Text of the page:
The Danish labour market
New to the Danish Labour Market
It can be challenging to settle into a foreign country and cultures, but it may be even harder to decode the written and the unwritten rules governing the labour market. At the same time, the workplace is also where you meet Danes on an equal footing and truly get the opportunity to become part of Danish society, learn the language and experience first hand what the Danish working culture is all about.
The Danish Model
The Danish labour market is to a greater extent regulated by collective and voluntary agreements entered into by trade unions and epmployer associations rather than legislation. They negotiate salaries, working conditions and many other basic things without the intervention of the government. This is what is known as “The Danish Model”.
Another central element in the Danish Model is “flexicurity” – a term that means it is easy to hire and fire, while the unemployed are guaranteed a certain level of income. In Denmark, there are more than 950,000 job changes in 2022 amongst 3 million wage earners in Denmark. This means that there is high job mobility and job openings at all times.
Given that there is not a governmental model, you are best off informing yourself about the individual conditions under which you are or will be employed. You may be eligible to collect unemployment benefits if you lose your job. You are not automatically insured, so it requires membership of an unemployment insurance fund (a-kasse), where you can also find out more about the rules and rights in your given situation.
What is a trade union?
In Denmark, approximately 65% of the work force are members of a trade union such as IDA.
Trade unions are professional organizations that represent the interests of its members within the field of pay and employment, the labour market, career development and training. In essence, trade unions look after employees’ rights and negotiate salaries, benefits, working hours, etc., with employer organizations.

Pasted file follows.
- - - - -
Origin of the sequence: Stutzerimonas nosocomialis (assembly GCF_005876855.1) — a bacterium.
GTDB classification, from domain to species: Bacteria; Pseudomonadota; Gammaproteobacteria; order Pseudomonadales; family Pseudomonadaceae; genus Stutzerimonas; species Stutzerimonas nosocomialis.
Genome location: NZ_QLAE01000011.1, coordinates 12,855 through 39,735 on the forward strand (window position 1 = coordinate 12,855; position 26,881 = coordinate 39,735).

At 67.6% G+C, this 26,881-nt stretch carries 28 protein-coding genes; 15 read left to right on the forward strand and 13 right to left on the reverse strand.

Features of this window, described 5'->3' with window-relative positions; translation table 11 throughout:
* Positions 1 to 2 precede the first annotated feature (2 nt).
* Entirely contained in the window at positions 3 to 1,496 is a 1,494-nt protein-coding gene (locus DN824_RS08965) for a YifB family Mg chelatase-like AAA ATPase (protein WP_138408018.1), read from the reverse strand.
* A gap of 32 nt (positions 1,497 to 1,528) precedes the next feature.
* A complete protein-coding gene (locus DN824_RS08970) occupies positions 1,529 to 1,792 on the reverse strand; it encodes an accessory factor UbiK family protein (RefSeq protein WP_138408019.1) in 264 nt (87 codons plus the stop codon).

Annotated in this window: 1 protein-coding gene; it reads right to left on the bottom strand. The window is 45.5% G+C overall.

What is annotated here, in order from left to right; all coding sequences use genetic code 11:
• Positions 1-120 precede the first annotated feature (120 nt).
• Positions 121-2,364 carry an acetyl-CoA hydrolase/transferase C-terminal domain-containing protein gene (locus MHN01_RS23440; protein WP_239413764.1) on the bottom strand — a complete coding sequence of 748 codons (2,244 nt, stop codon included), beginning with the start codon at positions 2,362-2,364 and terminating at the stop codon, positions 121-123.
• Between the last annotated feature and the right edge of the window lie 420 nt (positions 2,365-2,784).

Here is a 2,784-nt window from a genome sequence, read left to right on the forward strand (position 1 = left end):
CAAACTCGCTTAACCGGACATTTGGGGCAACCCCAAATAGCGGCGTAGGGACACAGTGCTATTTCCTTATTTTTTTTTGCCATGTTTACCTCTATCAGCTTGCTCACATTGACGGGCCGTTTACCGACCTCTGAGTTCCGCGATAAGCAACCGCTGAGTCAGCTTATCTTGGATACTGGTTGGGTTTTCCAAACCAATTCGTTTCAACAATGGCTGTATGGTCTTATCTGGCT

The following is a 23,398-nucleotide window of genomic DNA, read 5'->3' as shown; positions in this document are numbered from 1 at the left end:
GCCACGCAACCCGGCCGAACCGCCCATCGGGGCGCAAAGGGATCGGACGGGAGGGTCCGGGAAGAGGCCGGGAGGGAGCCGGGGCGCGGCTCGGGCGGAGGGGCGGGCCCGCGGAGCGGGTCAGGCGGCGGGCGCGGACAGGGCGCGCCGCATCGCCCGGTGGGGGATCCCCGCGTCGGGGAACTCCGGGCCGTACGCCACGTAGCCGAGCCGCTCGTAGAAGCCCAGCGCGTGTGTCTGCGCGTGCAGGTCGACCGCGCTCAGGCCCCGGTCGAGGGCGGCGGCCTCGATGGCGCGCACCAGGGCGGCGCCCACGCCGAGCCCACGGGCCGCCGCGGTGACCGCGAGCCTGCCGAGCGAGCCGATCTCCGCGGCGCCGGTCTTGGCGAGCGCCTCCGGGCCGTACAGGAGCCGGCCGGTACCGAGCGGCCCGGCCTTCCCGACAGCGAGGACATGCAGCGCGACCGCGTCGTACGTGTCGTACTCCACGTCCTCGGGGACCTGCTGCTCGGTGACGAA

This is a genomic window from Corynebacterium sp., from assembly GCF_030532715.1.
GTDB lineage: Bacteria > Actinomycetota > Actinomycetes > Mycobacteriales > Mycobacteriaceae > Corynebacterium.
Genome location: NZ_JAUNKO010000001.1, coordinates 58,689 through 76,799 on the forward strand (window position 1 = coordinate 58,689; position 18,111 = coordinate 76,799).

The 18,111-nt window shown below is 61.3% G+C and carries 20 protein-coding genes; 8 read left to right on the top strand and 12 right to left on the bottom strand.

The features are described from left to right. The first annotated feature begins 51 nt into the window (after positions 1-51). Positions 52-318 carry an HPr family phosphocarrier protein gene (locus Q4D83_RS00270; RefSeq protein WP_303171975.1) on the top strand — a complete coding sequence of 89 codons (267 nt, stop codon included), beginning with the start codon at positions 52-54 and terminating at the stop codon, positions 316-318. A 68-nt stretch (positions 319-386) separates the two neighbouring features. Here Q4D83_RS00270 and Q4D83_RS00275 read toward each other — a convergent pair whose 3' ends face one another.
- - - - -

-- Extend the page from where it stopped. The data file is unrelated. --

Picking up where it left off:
This also goes for academics and other high-income earners – including managers. It is due to the work of trade unions such as IDA that the conditions on the Danish labour market are so favourable in terms of things like salary, holiday and working hours.
How can IDA help me?
Use your trade union to skip frustrating and time-consuming steps in your life in Denmark. When you are an IDA member, we prep you for finding and getting ready for a relevant job in Denmark, whether it be your first job or a student job. You can also get information about your expected salary level for your profile and experience, as we collect data from our members, so that we have good insight into the market movements. We are also available for you if you need some insight into Danish working culture; if you for instance run into some unexpected issue with a co-worker or don´t understand unwritten rules that everybody else seem to follow. In essence, we help you navigate the Danish labour market.
What does the law say?
A few aspects of the labour market are regulated by legislation. In an engineering or technical job, you will typically be subject to the Act on Salary Employees (“Funktionærloven”). Moreover, we have the Holiday Act (“Ferieloven”) and Maternity/Parental Leave (“Barselsloven”).
They ensure your basic rights such as five weeks of vacation, the basic rigths to maternity/parental leave as well as paid sick leave. What your wage should be, however, it not governed by law. In Denmark wage is negotiated, and there is a principal of freedom of contract, which means that you cannot claim the right to a minimum wage. IDA helps you negotiate your wage and advises you as to what wage level to expect. More information is available at english.ida.dk/salary.
Check your contract
When you get hired as a student assistant or for a full-time position you are entitled to an employment contract describing the applicable terms and conditions. Make sure that it includes a job description so that it is clear what you are hired to do. Also ensure that your salary and additional working conditions figure in the contract – for example that you are at liberty to take time off to attend exams, what your average working hours will be and so on. As a member of IDA you are welcome to forward your contract to us. We will go through the contract and give you feedback.